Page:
# Divide and conquer for optimizing weakly unimodal continuous function?

Is there a divide and conquer algorithm for optimizing weakly unimodal continuous functions?

My function has a flat line on the left and right and then there is a global minima in between but this global minima repeats for a while on what would seem like a straight line. To the left of the minima and right of the flat line on left, the behavior is monotonic decreasing. To the right of the minima and left of the flat line on right, the behavior is monotonic increasing. Also, the function is a positive function that is it's range is always >0. In addition, the function is defined only above zero. i.e, it's domain is always >0.

I see the main issue being that the initial bracket of three points may not be ideal. If the initial bracket was ideal, then does golden section search converge to optimal solution? Or is the issue bigger-even if the initial bracket was ideal?

• Could you add a few more details to your question (the exact definition of a weakly unimodal continuous function, problem size, any constraints -- explicit or implicit -- that are important to you)? Apr 25 '16 at 7:37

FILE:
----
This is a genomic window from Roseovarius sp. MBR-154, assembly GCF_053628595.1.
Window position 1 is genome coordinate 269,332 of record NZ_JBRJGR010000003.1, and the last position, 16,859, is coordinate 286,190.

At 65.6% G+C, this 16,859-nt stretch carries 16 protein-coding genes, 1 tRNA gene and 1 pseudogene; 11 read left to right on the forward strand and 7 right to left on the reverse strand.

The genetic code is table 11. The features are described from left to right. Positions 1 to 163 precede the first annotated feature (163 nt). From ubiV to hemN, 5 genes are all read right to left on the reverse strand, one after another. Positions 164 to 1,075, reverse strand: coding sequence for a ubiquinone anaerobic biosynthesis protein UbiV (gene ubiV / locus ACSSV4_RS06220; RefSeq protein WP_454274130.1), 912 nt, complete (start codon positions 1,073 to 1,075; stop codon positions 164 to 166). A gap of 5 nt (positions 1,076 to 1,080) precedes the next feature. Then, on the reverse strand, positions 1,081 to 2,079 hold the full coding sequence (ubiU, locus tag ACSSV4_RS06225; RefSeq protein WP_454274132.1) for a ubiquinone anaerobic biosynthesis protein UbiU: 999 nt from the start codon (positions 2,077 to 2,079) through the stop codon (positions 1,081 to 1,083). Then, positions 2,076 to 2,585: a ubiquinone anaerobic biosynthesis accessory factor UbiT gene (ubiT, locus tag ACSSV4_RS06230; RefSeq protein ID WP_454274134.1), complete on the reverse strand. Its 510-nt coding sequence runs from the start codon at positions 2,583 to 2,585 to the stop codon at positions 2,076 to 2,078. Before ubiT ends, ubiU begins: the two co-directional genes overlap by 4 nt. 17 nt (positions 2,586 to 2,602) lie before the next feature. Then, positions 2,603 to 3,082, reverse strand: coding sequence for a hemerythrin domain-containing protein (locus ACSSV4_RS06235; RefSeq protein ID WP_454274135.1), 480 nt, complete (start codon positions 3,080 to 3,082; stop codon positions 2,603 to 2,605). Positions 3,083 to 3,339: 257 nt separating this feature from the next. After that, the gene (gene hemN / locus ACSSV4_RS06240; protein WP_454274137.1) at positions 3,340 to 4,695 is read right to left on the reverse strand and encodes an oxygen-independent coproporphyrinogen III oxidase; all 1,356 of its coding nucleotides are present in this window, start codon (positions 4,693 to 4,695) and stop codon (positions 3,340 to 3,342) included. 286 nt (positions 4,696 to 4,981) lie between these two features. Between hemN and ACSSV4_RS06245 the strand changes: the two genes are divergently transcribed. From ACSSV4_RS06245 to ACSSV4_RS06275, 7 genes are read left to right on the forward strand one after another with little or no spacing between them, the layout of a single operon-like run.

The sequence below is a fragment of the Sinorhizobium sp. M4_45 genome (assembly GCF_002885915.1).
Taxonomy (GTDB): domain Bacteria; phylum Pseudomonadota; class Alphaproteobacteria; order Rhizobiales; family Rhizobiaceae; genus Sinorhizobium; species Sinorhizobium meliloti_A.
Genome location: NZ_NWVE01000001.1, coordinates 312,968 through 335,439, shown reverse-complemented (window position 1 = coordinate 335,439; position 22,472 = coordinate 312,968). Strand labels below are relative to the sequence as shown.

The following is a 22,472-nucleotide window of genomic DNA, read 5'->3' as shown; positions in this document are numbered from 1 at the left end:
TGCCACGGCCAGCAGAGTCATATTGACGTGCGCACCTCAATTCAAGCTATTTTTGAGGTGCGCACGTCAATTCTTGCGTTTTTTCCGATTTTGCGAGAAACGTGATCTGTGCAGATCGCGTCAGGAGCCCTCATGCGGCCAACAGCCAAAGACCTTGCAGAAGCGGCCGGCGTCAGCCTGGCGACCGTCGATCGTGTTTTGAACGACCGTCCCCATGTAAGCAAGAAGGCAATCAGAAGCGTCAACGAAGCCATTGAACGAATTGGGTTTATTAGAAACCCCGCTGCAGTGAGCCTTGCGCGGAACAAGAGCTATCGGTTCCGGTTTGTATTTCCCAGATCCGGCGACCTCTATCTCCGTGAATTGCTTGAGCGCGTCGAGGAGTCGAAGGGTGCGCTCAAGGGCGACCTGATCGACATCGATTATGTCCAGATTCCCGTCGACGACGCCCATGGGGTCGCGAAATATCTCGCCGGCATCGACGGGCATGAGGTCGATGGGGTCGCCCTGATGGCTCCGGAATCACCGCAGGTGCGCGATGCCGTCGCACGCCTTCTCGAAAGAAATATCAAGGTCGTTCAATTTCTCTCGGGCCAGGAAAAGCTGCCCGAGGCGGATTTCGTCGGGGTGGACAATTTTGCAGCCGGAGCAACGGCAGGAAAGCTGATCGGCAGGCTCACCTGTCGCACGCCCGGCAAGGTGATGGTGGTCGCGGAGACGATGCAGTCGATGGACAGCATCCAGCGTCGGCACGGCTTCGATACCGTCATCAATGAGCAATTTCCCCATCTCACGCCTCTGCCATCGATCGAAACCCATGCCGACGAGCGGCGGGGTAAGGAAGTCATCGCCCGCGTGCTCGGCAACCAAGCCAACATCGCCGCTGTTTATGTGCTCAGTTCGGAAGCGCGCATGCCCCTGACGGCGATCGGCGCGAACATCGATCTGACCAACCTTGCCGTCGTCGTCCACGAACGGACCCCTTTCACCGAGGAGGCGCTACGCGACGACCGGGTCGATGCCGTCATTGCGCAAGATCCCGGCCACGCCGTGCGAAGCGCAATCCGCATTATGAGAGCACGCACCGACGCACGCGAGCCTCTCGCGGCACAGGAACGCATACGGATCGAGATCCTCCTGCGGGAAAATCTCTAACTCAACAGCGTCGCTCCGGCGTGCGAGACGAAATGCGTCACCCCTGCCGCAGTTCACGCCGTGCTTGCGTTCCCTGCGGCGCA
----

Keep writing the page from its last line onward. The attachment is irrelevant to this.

• @ChristianClason I have added the information about the function! Apr 26 '16 at 5:34

Suppose you had such an algorithm and ran it on a constant test function $f(x)=c$ for which it stopped after $k$ function evaluations (all of which had the same value.) Next run it on a function $g$ that has the same constant value at each of those $k$ points but also has a hidden bump that doesn't hit any of those points. Your algorithm would stop after the same $k$ iterations with an incorrect result.